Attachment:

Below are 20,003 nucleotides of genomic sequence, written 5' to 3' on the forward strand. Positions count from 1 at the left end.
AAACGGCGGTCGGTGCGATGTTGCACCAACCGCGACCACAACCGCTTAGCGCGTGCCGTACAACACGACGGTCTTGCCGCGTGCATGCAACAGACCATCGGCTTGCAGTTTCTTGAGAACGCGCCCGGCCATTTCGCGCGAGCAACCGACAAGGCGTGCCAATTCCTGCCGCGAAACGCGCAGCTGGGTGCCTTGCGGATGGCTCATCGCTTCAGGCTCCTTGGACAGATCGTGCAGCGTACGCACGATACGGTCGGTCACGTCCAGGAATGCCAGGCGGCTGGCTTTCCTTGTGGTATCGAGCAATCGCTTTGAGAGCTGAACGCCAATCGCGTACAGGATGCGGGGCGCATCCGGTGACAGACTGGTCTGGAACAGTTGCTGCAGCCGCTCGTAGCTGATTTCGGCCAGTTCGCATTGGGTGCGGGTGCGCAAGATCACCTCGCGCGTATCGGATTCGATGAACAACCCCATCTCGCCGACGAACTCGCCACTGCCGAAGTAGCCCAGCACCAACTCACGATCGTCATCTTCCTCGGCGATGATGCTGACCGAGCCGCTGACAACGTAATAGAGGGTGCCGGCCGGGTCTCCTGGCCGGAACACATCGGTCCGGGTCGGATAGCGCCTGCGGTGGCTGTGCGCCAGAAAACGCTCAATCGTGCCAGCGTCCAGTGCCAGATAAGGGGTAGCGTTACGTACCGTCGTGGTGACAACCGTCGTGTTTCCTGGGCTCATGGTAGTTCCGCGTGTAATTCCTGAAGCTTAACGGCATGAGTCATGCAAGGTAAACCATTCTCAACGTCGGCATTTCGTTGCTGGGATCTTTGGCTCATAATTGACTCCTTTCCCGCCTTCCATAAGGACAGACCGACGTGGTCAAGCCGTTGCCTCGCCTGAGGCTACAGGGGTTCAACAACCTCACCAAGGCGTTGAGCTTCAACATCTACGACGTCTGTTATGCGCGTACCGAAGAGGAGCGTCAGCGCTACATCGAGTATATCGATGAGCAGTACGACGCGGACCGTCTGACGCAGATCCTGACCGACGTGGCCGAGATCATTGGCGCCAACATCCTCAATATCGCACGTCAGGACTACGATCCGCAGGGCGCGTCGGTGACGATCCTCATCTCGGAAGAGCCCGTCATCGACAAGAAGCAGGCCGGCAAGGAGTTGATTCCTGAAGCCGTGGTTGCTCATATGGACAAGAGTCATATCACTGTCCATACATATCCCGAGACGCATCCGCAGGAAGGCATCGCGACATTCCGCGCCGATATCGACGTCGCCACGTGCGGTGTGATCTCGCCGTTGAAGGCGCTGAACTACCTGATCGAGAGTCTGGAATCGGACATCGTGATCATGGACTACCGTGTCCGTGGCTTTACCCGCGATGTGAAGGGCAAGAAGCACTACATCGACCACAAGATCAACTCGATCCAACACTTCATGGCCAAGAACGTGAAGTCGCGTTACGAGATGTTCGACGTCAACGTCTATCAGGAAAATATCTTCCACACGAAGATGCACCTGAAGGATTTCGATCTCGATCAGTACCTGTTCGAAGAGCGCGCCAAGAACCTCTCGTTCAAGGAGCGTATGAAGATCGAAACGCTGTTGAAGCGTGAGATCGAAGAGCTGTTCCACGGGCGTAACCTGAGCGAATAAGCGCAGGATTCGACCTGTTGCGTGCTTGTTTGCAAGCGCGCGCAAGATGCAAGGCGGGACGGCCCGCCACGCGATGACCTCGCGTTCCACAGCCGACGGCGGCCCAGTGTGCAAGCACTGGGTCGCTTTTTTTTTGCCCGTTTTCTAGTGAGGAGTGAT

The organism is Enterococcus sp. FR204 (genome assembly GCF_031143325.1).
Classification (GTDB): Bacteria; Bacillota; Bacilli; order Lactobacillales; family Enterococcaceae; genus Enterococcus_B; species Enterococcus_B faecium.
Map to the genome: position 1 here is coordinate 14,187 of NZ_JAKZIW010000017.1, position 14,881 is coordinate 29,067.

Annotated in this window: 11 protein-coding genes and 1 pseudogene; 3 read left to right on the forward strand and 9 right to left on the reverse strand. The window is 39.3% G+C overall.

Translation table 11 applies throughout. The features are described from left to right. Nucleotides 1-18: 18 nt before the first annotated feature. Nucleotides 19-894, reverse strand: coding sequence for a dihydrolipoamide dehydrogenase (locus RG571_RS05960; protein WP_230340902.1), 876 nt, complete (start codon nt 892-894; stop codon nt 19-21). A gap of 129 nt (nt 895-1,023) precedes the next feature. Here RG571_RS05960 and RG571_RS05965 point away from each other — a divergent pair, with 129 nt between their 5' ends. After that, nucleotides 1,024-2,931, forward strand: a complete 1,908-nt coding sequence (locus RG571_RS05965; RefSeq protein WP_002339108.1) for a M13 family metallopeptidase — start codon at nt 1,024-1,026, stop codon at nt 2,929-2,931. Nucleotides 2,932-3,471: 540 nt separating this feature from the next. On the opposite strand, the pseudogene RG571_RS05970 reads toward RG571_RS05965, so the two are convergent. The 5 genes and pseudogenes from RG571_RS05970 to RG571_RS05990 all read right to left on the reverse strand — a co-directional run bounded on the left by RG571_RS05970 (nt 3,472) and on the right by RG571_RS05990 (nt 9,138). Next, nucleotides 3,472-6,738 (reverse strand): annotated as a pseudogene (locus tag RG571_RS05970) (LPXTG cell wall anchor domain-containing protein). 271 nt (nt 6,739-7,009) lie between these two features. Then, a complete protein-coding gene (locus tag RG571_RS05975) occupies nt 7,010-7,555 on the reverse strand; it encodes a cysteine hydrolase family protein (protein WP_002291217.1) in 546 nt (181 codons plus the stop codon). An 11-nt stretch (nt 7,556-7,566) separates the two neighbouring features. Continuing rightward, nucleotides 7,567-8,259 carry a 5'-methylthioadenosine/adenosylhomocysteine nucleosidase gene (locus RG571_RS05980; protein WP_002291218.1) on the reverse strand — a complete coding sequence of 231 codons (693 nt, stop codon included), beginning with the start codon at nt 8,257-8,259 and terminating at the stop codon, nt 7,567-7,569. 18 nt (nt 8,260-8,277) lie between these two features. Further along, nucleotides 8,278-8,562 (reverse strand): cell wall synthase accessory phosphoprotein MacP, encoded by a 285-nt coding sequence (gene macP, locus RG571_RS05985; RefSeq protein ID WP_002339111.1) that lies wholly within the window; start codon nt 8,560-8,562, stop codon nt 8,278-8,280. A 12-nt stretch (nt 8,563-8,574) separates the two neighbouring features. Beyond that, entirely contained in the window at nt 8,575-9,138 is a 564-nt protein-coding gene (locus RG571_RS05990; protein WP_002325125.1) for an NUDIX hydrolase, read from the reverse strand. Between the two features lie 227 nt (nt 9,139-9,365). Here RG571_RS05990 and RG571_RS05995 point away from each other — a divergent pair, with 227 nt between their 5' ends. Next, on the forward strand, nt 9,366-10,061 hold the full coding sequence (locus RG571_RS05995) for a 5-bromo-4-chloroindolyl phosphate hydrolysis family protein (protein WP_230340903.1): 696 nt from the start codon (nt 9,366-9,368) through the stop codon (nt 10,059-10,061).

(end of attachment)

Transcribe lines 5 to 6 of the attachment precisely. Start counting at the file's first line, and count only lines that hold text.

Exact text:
Map to the genome: position 1 here is coordinate 14,187 of NZ_JAKZIW010000017.1, position 14,881 is coordinate 29,067.

Annotated in this window: 11 protein-coding genes and 1 pseudogene; 3 read left to right on the forward strand and 9 right to left on the reverse strand. The window is 39.3% G+C overall.